Attorneys must keep up to date on developments in their practice area of the law, and on company or firm-specific compliance issues. As time is always a precious commodity, finding a convenient and reliable way to provide this service is important.
Providing training and webinars online is increasingly common. They can be easy to access and done at the user's convenience. So what is the best way to harness this technology? Learn more about how to best implement these programs and what considerations you should keep in mind.
Dear IT Guy,
I am a CIO at a law firm, and I recently read an article in ComputerWorld that featured an education project that you successfully completed. In the article, you briefly mentioned the installation of a firm media server so that employees could do online training. Can you further explain how I could set this up for my firm and what some of the advantages and disadvantages there are with taking this direction for in-house training?
A: The media server has worked well for us due to the fact that the training can be completed when employees have time on their own to undertake the training. Our investment in video equipment and a video editing PC has allowed us to tape specialized instruction and edit in screen shots to make the main learning points more clear. The digitized video is then loaded onto our media server and is then accessible to all employees throughout the network. Our mandatory Core Competency policy encourages employees to access the media server and view one of the four training videos before taking a multiple choice exam based on the information. One downside is the large bandwidth needs of the video, which has led some delayed viewing problems in our remote offices.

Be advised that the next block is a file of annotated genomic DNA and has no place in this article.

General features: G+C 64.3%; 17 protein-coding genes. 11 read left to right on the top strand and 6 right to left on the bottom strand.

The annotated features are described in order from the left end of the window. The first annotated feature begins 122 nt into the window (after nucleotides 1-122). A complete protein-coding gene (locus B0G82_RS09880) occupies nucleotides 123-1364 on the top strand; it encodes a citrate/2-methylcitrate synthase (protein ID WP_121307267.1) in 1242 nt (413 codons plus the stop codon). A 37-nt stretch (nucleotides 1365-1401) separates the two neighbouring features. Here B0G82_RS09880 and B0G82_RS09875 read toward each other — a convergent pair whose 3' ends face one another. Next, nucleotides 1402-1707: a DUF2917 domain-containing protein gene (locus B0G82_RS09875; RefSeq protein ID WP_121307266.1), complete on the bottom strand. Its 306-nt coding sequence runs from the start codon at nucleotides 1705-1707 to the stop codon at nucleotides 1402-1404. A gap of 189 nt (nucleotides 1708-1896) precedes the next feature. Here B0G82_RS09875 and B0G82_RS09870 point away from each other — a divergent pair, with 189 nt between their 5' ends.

Webinars and Security Risks
Dear IT Guy,
Lately the learning trend has been to have online "Webinars" (interactive training and presentation through an Internet browser). I have found that they are helpful and interactive, but I would like to know if there are any security risks that I should be aware of?
A: I agree that the trend to use online presentation is a welcome one, especially with the growing priority to reduce travel in light of terrorism and economic concerns. As long as your network is maintaining a respectable hardware firewall, the risks are low when logging into a Webinar. One very small risk that might exist is any application that may offer interaction with your system from the presenting computer. With any executable application, the risk of a virus is present, and granting the connecting computer remote administration does open you computer up to malicious activity. For the most part, the majority of the Webinars I have been active on are safe and offer a great learning opportunity.
Tips courtesy of Chuck Linebaugh of O'Hagan, Smith & Amundsen.
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